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How to Make a DIY Japa Mala Necklace + Charge It With Intention (Step-By-Step Photo Tutorial)

If you are a yogi or just spiritual AF, you’ve probably seen Japa mala necklaces . . . maybe you even own one. If you do, maybe you wear it as a fashion accessory or use it during meditation – and you probably paid a pretty price for it.

But, did you know that you can easily and affordably make your own Japa mala necklace, charged with your creativity, good vibes, and positive intentions?

Read on to learn how to make your own Japa mala!

What Is a Japa Mala Necklace?

Japa malas or malas are beautiful strands of 108 sacred beads that have been used in meditation for millennia by Hindus. And modern yogis are now finding empowerment and enlightenment in these sacred beads.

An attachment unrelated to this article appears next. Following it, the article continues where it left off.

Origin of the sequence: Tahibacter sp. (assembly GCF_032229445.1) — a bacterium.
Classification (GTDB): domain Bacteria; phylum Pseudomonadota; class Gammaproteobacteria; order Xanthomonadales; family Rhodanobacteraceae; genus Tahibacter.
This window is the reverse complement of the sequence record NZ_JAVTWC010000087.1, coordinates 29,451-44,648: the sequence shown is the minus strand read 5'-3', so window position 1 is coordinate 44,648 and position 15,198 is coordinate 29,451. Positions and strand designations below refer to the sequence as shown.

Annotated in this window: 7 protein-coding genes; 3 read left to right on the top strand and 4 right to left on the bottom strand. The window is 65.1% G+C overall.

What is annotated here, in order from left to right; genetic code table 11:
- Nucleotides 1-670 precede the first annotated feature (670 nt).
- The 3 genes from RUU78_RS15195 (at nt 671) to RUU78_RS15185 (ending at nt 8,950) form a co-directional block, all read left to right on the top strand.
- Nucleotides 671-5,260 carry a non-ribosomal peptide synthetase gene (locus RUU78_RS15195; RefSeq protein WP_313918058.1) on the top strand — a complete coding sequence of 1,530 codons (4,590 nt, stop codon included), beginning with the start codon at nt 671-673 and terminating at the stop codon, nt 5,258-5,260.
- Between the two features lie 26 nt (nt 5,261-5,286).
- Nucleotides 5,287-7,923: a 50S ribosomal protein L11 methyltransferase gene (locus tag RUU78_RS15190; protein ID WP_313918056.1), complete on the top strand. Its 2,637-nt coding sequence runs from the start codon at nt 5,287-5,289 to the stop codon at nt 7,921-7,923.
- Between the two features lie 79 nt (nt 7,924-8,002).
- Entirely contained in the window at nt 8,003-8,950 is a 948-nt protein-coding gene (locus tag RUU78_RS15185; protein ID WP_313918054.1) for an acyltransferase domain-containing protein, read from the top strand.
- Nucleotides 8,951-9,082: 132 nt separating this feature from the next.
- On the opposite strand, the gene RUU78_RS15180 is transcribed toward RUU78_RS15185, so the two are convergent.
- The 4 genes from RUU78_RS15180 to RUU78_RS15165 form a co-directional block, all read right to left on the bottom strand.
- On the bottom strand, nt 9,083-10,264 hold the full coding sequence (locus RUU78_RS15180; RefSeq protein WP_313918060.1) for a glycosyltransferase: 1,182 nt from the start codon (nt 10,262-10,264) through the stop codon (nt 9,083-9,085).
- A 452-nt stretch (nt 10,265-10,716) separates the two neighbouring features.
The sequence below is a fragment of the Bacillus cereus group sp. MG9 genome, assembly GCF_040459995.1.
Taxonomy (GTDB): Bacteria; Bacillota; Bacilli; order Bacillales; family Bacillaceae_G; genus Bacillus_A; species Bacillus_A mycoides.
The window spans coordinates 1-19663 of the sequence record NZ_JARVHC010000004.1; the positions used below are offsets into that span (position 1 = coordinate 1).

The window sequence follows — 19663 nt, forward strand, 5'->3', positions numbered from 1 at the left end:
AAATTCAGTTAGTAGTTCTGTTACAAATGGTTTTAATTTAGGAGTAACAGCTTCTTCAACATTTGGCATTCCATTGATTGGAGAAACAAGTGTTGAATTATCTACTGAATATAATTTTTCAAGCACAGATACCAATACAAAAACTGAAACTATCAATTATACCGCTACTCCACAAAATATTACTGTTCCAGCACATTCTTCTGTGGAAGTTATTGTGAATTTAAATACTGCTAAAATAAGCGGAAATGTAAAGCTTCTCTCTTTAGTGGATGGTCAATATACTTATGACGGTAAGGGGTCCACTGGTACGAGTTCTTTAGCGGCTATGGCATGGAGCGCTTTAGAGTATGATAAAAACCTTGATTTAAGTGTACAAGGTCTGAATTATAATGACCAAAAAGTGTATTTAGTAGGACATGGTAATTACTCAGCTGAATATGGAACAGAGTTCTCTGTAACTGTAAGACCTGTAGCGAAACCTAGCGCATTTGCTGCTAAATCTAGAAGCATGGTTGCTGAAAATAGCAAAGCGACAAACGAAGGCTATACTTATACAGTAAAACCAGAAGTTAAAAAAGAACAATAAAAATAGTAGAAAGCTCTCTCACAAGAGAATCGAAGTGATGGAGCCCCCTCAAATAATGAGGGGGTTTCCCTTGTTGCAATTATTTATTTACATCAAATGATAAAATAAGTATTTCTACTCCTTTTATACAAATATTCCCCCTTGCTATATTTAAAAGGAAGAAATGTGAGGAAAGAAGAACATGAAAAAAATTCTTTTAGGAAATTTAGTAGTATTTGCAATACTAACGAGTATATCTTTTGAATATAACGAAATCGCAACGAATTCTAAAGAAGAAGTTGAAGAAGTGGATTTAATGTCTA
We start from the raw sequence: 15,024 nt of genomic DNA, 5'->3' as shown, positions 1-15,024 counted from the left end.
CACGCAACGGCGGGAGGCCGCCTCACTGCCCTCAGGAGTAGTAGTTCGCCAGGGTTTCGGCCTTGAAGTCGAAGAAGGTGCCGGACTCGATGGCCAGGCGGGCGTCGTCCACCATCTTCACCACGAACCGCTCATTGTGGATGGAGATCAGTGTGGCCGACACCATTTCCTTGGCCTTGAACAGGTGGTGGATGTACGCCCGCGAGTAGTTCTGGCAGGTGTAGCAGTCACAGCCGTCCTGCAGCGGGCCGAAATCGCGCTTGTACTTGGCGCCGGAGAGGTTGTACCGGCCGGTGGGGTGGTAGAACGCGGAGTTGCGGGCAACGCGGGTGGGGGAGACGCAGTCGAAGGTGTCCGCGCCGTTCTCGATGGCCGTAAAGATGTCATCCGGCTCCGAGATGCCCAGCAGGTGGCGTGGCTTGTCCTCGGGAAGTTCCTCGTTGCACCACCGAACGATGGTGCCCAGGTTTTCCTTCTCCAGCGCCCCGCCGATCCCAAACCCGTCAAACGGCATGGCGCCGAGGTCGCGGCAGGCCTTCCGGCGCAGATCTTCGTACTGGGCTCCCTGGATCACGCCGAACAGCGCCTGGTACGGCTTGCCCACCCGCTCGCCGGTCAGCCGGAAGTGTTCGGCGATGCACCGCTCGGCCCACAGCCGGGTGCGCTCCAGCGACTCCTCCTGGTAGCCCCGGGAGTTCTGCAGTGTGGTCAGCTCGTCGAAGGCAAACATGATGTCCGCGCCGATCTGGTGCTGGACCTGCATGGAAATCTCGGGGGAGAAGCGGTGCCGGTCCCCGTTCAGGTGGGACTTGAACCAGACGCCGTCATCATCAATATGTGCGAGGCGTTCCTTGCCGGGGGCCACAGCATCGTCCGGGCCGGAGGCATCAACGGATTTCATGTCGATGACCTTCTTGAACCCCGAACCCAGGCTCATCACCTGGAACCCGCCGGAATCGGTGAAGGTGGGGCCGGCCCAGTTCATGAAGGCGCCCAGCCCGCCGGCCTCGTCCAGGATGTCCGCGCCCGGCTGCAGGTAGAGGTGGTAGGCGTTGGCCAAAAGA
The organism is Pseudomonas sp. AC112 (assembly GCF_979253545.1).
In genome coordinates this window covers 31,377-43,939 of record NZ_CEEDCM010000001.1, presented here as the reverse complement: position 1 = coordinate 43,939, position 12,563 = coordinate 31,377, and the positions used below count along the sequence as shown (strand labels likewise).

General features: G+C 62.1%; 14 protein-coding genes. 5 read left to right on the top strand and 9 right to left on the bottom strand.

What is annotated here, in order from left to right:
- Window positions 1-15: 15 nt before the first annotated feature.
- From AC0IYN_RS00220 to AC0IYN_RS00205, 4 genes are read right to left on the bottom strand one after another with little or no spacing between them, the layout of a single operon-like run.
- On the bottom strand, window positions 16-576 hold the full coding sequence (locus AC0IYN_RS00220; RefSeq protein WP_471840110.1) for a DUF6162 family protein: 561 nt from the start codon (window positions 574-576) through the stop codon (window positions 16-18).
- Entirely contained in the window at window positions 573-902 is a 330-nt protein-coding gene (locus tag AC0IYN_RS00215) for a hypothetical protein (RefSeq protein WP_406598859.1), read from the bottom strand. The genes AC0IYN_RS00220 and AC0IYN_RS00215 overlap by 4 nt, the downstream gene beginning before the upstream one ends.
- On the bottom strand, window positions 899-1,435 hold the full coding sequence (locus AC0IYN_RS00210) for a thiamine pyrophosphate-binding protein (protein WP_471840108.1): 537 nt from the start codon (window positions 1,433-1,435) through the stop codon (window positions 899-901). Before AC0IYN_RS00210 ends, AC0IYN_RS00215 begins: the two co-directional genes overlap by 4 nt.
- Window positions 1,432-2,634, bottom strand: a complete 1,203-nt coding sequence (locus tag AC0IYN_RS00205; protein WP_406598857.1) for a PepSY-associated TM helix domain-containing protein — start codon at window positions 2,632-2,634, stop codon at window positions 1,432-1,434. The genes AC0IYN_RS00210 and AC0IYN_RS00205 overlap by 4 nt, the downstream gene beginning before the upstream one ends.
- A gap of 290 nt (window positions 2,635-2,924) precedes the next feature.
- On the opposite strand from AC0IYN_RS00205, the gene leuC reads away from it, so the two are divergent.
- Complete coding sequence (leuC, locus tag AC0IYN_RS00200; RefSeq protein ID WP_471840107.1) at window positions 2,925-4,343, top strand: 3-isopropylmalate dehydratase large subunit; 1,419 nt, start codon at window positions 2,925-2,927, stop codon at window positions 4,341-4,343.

In Sanskrit, Japa mala literally translates to “prayer beads for spiritual practice.”

Hindus traditionally hold their malas in their right hand and slide their thumb across each bead to count each time a mantra is recited, for a total of 108 times. As a yogi, it was only a matter of time until I learned how to make my very own Japa mala.

Making your own DIY Japa mala necklace is a very meditative practice that can be just as healing as actually using the mala to recite mantras.

What Is the Significance of 108?

Ever wonder why mala necklaces have 108 beads?

The exact meaning of the number 108 is open to interpretation across cultures and disciplines, but there is no denying its significance. Look at where 108 shows up:

  • In the ancient text of the Vedas, there are 108 Hindu Scriptures (or Upanishads)
  • In Vedic Astrology, there are 12 zodiac houses and nine planets – when multiplied the total is 108
  • There are 108 Qi energy lines (or meridians) within the body